Lloyd's List is part of Informa PLC

This site is operated by a business or businesses owned by Informa PLC and all copyright resides with them. Informa PLC’s registered office is 5 Howick Place, London SW1P 1WG. Registered in England and Wales. Number 8860726.

This copy is for your personal, non-commercial use. For high-quality copies or electronic reprints for distribution to colleagues or customers, please call UK support at +44 (0)20 3377 3996 / APAC support at +65 6508 2430

Printed By


Dry bulk rates will withstand Sinosteel plan for agency role

ANALYSTS say freight rates for iron ore bulkers will not be affected by Sinosteel’s plan to implement an agency system for iron ore imports to curb speculative buying. Sinosteel said that it would strictly enforce the instructions of the China Iron & Steel Association designed to rein-in iron ore speculators, by which Sinosteel would expand its agency role of importing iron ore for local steel makers. While many iron ore traders stockpile ore and then sell the inventory back at a profit, the measures require ore traders to declare the destination of their inventory. Additionally, agencies will only be allowed to pocket commission fees, not the profit, from speculation.
Despite tightening market controls, an analyst at umetal.com told Lloyd’s List that it was unlikely to curb dry bulk freight rates, which have soared on the back of iron ore demand. “The anti-speculation measure does not have a direct relationship with freight rates,” the analyst said. “The freight rate primarily hinges on transportation volumes of iron ore.” He added that while AcrelorMittal recently reached an agreement with Vale over price cuts for its new iron ore contract, demand for iron ore shipments was expected to buoy freight rates. Daiwa Institute of Research (HK) analyst Geoffrey Cheng said the freight rate for bulkers carrying iron ore was decided by the business model of iron ore trading rather than market controls. “Most of iron ore is traded on spot prices instead of contract prices. An upswing of iron ore price will drive up the demand for bulkers.” According to the Ministry of Transportation, imports of iron ore at China’s major ports hit 258m tonnes in the first five months of this year, up 1.5% on the first half of 2008.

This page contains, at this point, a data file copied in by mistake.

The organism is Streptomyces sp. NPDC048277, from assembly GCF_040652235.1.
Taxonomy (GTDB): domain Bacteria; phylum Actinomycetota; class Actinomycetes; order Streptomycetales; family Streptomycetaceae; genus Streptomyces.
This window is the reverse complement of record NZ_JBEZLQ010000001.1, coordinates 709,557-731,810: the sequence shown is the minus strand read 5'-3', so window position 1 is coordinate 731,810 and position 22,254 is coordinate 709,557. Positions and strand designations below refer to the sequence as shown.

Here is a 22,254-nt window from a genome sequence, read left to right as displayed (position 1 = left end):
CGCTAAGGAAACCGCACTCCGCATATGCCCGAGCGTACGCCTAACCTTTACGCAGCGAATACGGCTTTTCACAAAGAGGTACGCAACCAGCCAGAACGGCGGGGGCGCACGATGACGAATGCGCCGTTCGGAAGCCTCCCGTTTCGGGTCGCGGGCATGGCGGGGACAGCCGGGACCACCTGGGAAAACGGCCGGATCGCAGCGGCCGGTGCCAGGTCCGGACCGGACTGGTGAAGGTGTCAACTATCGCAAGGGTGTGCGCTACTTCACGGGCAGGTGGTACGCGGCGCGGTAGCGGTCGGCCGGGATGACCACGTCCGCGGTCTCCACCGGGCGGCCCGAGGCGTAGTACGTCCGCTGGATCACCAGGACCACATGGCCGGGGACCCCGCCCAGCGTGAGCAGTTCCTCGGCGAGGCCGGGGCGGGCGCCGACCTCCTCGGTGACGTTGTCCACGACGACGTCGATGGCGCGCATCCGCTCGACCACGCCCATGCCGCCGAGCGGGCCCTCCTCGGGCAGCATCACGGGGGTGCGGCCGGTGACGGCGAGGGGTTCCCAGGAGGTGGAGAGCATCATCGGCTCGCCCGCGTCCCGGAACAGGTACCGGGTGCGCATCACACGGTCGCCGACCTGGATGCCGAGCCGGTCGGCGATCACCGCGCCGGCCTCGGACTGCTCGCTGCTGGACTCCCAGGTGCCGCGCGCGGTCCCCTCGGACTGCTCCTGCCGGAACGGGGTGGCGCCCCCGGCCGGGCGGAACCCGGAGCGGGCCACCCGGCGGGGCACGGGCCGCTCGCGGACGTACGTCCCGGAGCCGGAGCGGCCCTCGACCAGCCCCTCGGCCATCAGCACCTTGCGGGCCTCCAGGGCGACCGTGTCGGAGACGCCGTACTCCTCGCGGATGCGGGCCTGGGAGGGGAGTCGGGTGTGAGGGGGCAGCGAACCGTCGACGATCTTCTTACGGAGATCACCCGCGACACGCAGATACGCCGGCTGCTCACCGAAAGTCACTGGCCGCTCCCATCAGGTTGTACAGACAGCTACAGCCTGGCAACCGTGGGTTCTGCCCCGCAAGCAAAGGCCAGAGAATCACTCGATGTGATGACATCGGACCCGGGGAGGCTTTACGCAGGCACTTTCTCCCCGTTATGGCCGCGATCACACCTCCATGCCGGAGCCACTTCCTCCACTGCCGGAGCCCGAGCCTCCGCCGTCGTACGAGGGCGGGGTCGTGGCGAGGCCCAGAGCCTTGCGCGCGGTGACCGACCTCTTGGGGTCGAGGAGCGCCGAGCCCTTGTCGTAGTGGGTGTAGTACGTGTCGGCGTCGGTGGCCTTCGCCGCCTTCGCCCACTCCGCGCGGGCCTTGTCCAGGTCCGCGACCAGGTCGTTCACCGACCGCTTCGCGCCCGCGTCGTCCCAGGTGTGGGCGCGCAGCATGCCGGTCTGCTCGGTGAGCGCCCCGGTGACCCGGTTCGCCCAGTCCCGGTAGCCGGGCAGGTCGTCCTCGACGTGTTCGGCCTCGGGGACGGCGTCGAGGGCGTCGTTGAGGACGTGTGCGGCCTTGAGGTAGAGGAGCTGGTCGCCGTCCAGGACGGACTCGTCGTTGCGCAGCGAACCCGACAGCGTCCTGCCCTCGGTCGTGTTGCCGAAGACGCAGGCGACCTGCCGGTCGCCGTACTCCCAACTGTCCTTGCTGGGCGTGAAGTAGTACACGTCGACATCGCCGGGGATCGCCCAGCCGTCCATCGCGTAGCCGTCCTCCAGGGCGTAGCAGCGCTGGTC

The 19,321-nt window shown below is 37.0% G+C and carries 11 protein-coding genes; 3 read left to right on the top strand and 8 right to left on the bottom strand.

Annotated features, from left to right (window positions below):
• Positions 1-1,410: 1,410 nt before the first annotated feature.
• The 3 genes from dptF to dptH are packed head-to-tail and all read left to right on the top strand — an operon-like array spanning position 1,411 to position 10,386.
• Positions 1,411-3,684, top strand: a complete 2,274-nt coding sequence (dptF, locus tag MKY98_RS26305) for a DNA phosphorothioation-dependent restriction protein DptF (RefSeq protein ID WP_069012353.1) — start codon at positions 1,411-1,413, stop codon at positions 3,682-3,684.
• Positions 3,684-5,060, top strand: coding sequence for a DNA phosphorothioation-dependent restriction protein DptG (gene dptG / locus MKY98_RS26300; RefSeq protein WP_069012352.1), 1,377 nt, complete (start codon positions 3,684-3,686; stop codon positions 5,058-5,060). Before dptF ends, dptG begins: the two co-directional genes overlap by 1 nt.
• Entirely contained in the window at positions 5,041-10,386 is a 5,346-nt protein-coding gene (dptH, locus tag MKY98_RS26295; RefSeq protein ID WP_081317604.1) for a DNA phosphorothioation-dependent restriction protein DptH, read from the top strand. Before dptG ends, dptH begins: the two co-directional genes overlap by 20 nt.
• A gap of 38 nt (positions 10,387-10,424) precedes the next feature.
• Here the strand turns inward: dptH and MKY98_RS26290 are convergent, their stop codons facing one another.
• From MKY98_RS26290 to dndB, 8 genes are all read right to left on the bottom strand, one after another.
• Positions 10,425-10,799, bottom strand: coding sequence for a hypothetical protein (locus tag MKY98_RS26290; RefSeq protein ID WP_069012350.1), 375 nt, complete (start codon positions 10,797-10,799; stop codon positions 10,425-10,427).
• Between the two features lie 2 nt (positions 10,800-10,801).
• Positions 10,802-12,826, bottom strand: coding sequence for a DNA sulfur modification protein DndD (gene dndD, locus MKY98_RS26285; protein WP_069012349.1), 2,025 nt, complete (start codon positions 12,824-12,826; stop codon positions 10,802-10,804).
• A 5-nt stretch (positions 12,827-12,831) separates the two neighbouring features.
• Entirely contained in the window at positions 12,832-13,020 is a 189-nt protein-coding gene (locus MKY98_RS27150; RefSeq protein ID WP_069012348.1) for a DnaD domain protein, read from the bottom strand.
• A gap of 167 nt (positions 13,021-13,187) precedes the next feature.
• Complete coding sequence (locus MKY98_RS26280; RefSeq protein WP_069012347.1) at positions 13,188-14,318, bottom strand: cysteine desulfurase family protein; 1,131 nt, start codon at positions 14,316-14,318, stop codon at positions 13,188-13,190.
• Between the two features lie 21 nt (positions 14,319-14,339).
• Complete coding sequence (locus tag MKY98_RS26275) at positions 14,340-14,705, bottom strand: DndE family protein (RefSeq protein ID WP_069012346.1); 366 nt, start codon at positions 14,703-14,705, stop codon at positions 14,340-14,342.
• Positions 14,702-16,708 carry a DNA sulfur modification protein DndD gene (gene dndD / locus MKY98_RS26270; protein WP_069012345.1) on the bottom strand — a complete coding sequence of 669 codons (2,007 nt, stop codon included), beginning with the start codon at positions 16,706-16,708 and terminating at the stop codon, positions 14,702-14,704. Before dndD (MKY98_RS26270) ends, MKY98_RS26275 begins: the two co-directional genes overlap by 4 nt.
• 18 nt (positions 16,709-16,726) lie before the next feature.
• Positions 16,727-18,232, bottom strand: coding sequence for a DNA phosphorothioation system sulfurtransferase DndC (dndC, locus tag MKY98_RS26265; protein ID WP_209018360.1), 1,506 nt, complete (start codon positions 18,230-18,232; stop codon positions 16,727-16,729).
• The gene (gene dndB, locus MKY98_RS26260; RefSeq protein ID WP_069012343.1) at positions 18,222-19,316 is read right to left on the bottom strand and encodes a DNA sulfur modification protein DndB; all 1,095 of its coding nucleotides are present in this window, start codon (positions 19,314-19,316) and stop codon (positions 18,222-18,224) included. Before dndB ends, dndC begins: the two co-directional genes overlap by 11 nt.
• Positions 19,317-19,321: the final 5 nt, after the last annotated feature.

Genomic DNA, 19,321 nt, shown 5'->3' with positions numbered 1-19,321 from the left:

Ask The Analyst

Please Note: You can also Click below Link for Ask the Analyst
Ask The Analyst

Your question has been successfully sent to the email address below and we will get back as soon as possible. my@email.address.

All fields are required.

Please make sure all fields are completed.

Please make sure you have filled out all fields

Please make sure you have filled out all fields

Please enter a valid e-mail address

Please enter a valid Phone Number

Ask your question to our analysts